Public executives gain insights for strengthening European cooperation in CAPITALS programme

Over six months, participants met in Rome, London and Berlin for seminars and peer learning. 

A cohort of 24 European executives from government, business and civil society gathered at the Hertie School in Berlin for the third leg of the European CAPITALS programme, a intensive Executive Education programme that offers participants a glimpse inside public administrations in Germany, Italy and the UK.

The programme is offered jointly by the Hertie School (Berlin), the LUISS School of Government (Rome) and the Policy Institute at King‘s College (London), and gives participants an opportunity to share insights and gather new ideas from renowned academics and practitioners. Participants travel to three European capitals over the course of six months for 3-4-day modules taught by scholars, government officials, and representatives from public and private organisations.

The underlying aim is to foster stronger ties among European countries, including those outside the European Union. “With the European CAPITALS programme we contribute to an in-depth understanding of European countries, the specifics of their politics and culture. We try to find out why a particular policy works the way it does in Italy, in the UK, in Germany,“ says Eva Savinova, Head of Operations and Programme Director in Executive Education at the Hertie School. “We deliberately decided not to focus on EU institutions, but on specific countries, national policy-making processes and multilateral cooperation, while sharing examples from other European countries. This is what makes this programme so special”.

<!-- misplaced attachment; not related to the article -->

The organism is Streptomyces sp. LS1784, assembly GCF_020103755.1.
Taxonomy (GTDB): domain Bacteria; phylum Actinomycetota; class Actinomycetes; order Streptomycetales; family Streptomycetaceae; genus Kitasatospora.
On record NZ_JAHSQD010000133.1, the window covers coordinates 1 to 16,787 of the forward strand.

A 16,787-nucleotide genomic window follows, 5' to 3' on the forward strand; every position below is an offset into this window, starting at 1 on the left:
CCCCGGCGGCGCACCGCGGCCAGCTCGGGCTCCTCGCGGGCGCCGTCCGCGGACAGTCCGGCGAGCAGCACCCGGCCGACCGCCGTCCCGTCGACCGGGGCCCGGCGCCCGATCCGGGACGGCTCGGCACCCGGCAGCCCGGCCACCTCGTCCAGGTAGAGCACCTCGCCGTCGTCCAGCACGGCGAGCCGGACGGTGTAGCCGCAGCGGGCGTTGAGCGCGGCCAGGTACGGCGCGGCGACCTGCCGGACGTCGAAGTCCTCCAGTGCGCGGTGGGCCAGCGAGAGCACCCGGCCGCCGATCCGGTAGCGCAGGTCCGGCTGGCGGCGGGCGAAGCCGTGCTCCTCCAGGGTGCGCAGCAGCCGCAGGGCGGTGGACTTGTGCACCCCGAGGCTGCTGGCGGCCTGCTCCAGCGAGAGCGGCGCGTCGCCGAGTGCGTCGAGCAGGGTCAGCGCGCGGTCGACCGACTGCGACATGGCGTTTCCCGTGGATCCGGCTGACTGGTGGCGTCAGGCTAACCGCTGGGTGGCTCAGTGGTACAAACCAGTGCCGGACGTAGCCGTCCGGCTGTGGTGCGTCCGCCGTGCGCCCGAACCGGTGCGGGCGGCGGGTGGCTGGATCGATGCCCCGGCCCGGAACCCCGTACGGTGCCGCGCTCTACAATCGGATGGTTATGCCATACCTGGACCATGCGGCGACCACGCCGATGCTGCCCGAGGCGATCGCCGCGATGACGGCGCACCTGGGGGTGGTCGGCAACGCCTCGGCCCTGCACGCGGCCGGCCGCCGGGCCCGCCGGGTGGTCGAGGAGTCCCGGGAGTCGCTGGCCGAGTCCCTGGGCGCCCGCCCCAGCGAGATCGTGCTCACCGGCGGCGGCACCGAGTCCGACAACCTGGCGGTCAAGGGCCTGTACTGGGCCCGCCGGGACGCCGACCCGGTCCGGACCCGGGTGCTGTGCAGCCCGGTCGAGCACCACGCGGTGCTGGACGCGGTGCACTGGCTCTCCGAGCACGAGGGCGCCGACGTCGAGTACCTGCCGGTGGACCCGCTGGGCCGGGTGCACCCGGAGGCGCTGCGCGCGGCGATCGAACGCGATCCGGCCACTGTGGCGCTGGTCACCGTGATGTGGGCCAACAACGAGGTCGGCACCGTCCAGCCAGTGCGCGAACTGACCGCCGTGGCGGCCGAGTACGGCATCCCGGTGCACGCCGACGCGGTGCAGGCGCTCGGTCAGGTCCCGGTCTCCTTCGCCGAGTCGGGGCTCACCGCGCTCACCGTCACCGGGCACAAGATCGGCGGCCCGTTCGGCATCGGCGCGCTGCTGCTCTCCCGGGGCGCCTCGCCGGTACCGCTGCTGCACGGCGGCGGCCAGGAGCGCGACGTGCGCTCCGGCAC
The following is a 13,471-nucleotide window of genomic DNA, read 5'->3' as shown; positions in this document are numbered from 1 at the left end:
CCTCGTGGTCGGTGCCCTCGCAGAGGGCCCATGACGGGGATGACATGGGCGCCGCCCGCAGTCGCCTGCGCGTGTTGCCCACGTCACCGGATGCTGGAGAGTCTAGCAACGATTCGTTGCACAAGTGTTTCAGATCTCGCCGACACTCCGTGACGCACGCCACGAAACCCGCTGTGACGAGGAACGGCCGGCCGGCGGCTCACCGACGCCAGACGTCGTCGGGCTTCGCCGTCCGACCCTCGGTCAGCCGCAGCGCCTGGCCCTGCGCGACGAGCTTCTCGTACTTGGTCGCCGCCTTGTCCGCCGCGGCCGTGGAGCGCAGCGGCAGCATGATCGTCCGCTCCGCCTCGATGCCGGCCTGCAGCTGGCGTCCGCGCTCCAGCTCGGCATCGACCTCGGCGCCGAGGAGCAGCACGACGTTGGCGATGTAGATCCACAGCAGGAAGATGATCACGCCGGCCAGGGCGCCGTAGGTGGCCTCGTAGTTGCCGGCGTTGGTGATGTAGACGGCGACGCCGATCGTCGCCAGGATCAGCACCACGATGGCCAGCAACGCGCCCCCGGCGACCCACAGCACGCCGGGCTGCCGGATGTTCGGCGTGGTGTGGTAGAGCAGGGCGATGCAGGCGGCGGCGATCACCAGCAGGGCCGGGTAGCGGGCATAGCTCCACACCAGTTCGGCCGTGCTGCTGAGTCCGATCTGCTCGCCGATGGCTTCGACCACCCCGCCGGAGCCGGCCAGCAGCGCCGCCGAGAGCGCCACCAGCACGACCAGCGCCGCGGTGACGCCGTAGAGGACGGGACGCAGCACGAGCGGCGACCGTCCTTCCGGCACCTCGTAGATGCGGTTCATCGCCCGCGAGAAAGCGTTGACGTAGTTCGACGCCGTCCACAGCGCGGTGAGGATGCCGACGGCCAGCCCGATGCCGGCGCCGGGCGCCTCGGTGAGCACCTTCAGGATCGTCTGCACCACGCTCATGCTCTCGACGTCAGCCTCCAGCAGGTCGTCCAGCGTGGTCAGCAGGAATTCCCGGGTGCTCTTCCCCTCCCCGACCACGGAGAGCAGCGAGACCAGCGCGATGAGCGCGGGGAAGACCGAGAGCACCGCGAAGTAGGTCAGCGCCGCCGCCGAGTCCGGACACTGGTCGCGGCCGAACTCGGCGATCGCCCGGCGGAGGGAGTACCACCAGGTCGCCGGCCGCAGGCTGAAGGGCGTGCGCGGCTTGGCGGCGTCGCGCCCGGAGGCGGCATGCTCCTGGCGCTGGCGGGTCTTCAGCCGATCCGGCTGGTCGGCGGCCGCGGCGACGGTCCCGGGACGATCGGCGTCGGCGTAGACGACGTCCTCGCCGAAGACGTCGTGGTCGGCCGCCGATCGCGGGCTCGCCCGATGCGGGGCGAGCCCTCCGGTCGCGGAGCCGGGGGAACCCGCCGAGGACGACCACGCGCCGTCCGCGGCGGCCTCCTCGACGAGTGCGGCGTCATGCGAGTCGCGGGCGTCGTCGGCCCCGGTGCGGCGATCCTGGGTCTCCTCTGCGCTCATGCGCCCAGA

This year’s cohort came from from Italy, Spain, Germany, Belgium, France, Czech Republic, Austria, Georgia, Ukraine and Montenegro. Yuliya Klymko-Overchenko, Second Secretary, Ministry of Foreign Affairs of Ukraine, said developing professional relationships with peers from other countries and getting to know them over half a year was a particularly insightful part of the programme. “Above all, meeting bright, committed and ambitious civil servants from a range of EU and other European countries made the programme a true highlight of my professional life,” she says.

After seminars on Italian public administration in June in Rome and on the UK public administration in London in September, participants moved on to Berlin in November. The Hertie School’s programme focused on the strengths and weaknesses of the German policymaking system and its response to challenges like digitalisation, COVID-19, migration, and more.

Participants heard from practitioners like Kerstin Müller of the German Council on Foreign Relations and former Minister of State in the Federal Foreign Office, and Hannah Ormerod of the Federal Ministry of Labour and Social Affairs. Hertie School faculty taught sessions on the German government and recent elections (Andrea Römmele, Professor of Communication in Politics and Civil Society), and digitalisation (Gerhard Hammerschmid, Professor of Public and Financial Management).

In a time of relative uncertainty for the European project, intergovernmental cooperation is an area of rising importance, according to the programme's organisers. Their aim is to give top-level civil servants a deeper understanding of other countries' leadership and management processes, break down barriers to European coordination, and foster cross-border dialogue.

“European CAPITALS is a highly innovative unique mix of theory and practice,” said participant Miranda Tkabladze, Operations Manager of the International Foundation for Electoral Systems, Tbilisi, Georgia. “It has supported me to become a visionary leader analysing how countries can benefit through modernisation and dealing with counterparts.”

The programme is supported by the Mercator Foundation.

Learn more about the European CAPITALS programme.